The Price is Right, Right?

Come on down! Guess the price of a MRI procedure and it will be yours to have. Who wouldn’t want to spend twenty minutes in a tube surrounded by a magnetic field?

And behind one of the three doors is a CAT scan worth–well, the price depends on where you get it.

Price transparency for healthcare services has reared its head again on both sides of the aisle in Washington. King Trump, strike that, I meant President Trump, has proclaimed that contracts negotiated between health plans and healthcare providers should be made public so that all can see what prices are contained therein. That proclamation is already being litigated so don’t hold your breath about seeing contract details anytime soon.

Meanwhile, the Impeachment Queen, strike that, I meant Speaker of the House Pelosi, along with many other members of both parties think that the posting of prices by healthcare providers is a dandy idea which will lead to decreased healthcare costs. Their woked enablers in the healthcare parasite community, strike that, I meant healthcare punditry community, are nodding their heads as if they know what they are talking about.

I will leave the sanctity of contracts issue to the lawyers who also have to make a living. The other proposal, though, that the posting of prices by healthcare providers will make a significant difference in where patients choose to obtain services reveals an abysmal ignorance. The medical term is “hogwash”. It is very contagious.

In an emergency or urgent situation, no one stops to check a price for a service. You need the problem taken care of immediately. Most hospital admissions nowadays come through the emergency service or from a doctor seeing a patient in the office and determining that hospital care is urgently necessary.

Outpatient services are a different matter. Most can be scheduled and therefore there is time to shop for the best price if a patient is so inclined. Despite that, most patients do not shop. They rely on their provider to make the necessary referral to an outpatient site. Imagine, they trust their doctor!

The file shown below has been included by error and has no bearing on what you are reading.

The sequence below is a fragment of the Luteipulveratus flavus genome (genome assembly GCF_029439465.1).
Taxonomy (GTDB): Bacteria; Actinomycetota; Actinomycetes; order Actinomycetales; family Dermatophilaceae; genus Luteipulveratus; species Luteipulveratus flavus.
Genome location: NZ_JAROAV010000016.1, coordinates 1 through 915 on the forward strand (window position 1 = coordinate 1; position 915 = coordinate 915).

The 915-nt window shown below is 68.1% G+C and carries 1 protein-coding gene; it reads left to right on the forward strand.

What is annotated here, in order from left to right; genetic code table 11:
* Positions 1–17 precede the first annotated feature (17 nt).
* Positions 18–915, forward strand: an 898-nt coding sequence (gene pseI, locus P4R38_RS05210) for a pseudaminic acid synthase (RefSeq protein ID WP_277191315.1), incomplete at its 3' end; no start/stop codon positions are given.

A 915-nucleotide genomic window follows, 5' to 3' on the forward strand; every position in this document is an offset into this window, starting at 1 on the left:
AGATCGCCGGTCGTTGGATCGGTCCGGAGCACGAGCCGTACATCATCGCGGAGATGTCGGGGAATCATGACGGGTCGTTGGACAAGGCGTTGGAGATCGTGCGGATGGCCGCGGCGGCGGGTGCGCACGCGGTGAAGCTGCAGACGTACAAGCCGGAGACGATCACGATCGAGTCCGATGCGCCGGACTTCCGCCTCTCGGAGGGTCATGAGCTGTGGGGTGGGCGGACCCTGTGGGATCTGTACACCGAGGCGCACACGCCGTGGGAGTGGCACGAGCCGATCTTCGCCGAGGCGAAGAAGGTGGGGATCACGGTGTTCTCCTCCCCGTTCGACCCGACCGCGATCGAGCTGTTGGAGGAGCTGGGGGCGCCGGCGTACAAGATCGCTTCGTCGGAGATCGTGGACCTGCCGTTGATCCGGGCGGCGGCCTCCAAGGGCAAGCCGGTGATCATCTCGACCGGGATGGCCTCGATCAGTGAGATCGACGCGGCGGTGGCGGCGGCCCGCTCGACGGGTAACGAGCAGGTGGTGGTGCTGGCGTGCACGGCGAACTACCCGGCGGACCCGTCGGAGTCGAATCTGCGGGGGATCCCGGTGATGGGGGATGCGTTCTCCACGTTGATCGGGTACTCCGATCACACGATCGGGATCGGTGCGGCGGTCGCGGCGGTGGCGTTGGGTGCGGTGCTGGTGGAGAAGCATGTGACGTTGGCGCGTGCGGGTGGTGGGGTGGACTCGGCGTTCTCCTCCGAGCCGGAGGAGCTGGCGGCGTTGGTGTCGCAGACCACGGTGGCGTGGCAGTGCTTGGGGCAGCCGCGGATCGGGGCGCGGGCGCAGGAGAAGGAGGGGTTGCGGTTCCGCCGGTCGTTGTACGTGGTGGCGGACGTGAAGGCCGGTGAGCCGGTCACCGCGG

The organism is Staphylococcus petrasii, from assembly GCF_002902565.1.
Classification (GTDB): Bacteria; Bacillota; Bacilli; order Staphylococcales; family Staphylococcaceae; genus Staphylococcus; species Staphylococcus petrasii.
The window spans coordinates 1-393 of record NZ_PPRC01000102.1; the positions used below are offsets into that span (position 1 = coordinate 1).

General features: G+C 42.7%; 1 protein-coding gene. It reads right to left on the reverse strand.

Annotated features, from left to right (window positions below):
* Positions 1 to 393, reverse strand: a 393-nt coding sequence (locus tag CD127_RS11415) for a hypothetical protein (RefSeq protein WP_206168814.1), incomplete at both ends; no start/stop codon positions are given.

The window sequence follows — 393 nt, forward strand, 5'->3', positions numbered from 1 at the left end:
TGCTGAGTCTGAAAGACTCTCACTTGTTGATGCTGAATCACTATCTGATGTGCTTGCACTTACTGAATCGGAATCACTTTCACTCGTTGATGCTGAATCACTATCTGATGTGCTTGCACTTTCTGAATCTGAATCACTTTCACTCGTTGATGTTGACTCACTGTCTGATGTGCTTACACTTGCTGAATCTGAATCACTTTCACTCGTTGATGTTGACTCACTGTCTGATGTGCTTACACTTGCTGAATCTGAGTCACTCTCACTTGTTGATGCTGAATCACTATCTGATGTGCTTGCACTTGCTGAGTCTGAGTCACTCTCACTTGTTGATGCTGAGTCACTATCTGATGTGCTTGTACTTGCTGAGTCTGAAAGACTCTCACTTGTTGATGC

It has been possible for many years in California to shop outpatient services provided by hospitals by going to a state-run website where hospitals are required to post all of their prices. You are talking about thousands of prices as hospitals must have prices for everything in order to meet federal mandates. There is little evidence that many patients access the price website and even less evidence that the website influences where the patient obtains a ordered procedure.

When your doctor suggests a test needs to be done, he or she usually has a place in mind that experience has shown will produce an accurate and timely result. For instance, the ordering of a MRI by a provider at a specific location may reflect confidence that the equipment used is up-to-date and the specialist interpreting the test has a good record of accuracy.

Another example would be a surgeon who recommends a procedure which can be done at an ambulatory surgery center where he has privileges and where he trusts that the nursing staff will be competent. Do the politicians and pundits really think a patient is going to shop that service? Maybe the patient can find a cheaper place for the surgery but he will also have to find another surgeon.

Shopping for healthcare services is not the same as shopping for a TV. If Costco has the same TV at a cheaper price than Best Buy, there is no reason not to buy it at Costco. Plus, you can get a hot dog and soda for $1.50 plus tax at Costco which would seal the deal for me.

I have no problem with the posting of prices, mandated or voluntary, by healthcare providers. I have a huge problem with the self proclaimed “experts” who think that will reduce the cost of healthcare. The interplay of third party insurance, government regulations, technological advances and patient preference plus many other factors drives healthcare costs. The posting of prices will not affect these drivers of cost.

Whenever the issue of prices and costs came up before I hit the beach, I would look at this framed quotation from the 19th century English writer John Ruskin which hung in my office:

“There is hardly anything in the world that some man cannot make a little worse and sell a little cheaper, and the people who consider price only are this man’s lawful prey.”

So King Trump and Queen Pelosi and your various enablers and court supplicants, come on down. The price is not always right.

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